Influence of Mycobacterium tuberculosis on differential activation of helper T-cells

Authors

  • J. TALREJA,

    1. Departments of * Experimental Medicine and Biotechnology and Pulmonary Medicine, Postgraduate Institute of Medical Education and Research, Chandigarh, India
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  • A. BHATNAGAR,

    1. Departments of * Experimental Medicine and Biotechnology and Pulmonary Medicine, Postgraduate Institute of Medical Education and Research, Chandigarh, India
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  • S. K. JINDAL,

    1. Departments of * Experimental Medicine and Biotechnology and Pulmonary Medicine, Postgraduate Institute of Medical Education and Research, Chandigarh, India
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  • N. K. GANGULY

    1. Departments of * Experimental Medicine and Biotechnology and Pulmonary Medicine, Postgraduate Institute of Medical Education and Research, Chandigarh, India
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Jaya Talreja, PhD, Division of Allergy, Clinical Immunology & Rheumatology, Department of Medicine, 4035 Wescoe, 3901 Rainbow Blvd, The University of Kansas Medical Center, Kansas City, KS 66160–7317, USA.
 E-mail: address: jtalreja@kumc.edu

SUMMARY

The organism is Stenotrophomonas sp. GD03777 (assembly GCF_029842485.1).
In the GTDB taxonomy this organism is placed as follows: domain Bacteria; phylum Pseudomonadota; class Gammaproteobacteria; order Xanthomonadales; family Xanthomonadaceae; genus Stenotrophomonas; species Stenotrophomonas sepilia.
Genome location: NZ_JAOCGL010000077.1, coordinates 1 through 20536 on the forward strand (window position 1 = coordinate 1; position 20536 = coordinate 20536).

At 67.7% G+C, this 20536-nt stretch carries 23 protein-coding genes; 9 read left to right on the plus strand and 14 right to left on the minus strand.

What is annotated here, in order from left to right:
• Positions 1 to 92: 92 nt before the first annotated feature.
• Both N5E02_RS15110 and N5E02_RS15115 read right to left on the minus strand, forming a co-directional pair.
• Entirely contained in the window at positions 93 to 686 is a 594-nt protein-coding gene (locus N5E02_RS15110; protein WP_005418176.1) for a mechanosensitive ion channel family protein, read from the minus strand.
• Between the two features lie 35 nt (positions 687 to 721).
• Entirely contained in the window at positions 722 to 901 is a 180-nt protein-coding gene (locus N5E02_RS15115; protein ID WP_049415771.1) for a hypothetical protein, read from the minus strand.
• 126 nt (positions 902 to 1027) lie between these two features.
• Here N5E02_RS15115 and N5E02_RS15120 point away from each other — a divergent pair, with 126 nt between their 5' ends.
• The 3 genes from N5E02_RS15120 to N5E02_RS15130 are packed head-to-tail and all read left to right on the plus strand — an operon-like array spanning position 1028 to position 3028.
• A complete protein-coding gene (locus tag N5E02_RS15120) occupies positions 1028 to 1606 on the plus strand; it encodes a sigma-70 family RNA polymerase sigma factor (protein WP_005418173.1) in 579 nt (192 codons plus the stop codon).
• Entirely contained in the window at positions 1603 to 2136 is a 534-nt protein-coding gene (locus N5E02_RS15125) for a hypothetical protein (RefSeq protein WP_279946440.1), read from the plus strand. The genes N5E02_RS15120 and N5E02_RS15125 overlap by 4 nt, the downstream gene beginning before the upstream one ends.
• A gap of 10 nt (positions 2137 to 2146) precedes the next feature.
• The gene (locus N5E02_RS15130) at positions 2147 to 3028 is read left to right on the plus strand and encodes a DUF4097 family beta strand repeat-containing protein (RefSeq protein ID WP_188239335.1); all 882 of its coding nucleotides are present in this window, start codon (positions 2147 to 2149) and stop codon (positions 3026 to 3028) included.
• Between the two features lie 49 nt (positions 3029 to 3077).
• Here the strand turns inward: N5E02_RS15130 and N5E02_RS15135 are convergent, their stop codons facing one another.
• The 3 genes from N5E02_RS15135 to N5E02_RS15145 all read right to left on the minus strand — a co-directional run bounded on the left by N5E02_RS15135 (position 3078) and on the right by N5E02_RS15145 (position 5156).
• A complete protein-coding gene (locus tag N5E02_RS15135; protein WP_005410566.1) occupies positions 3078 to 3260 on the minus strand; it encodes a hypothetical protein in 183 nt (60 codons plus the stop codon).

Host defence against tuberculosis infection involves T-lymphocyte mediated cellular immune responses. In this study we assessed T-cell activation by studying the early signal transduction events and production of cytokines by human CD4+ T-cells. The study constituted of five groups of subjects: (a) untreated acid fast bacilli (AFB)+ve TB patients who have not started anti-tuberculosis therapy (ATT) [New]; (b) patients who have taken ATT for two months [2T]; (c) patients who have taken ATT for six months [6T]; (d) mantoux positive healthy controls [T+ve]; (e) mantoux negative healthy controls [T−ve]. We found that mantoux positive healthy controls produced significantly higher levels of IP3, intracellular Ca2+ and presented increased PKC activity when CD4+ T-cells were stimulated with M. tuberculosis H37Rv cell lysate as compared to mantoux negative controls. Furthermore, decreased expression of CD54 (ICAM-1) and reduced [Ca2+]i were seen in TB patients as compared to T+ve healthy controls. TB patients showed significantly lower levels of IL-2 and IFNγ and higher levels of IL-4 as compared to normal healthy controls, suggesting a diminished Th1 response. Thus, the reciprocal changes in cytokines, reduced [Ca2+]i levels, and CD54 expression in patients imply phenotype shifting of Th precursors to Th2 type in TB patients.

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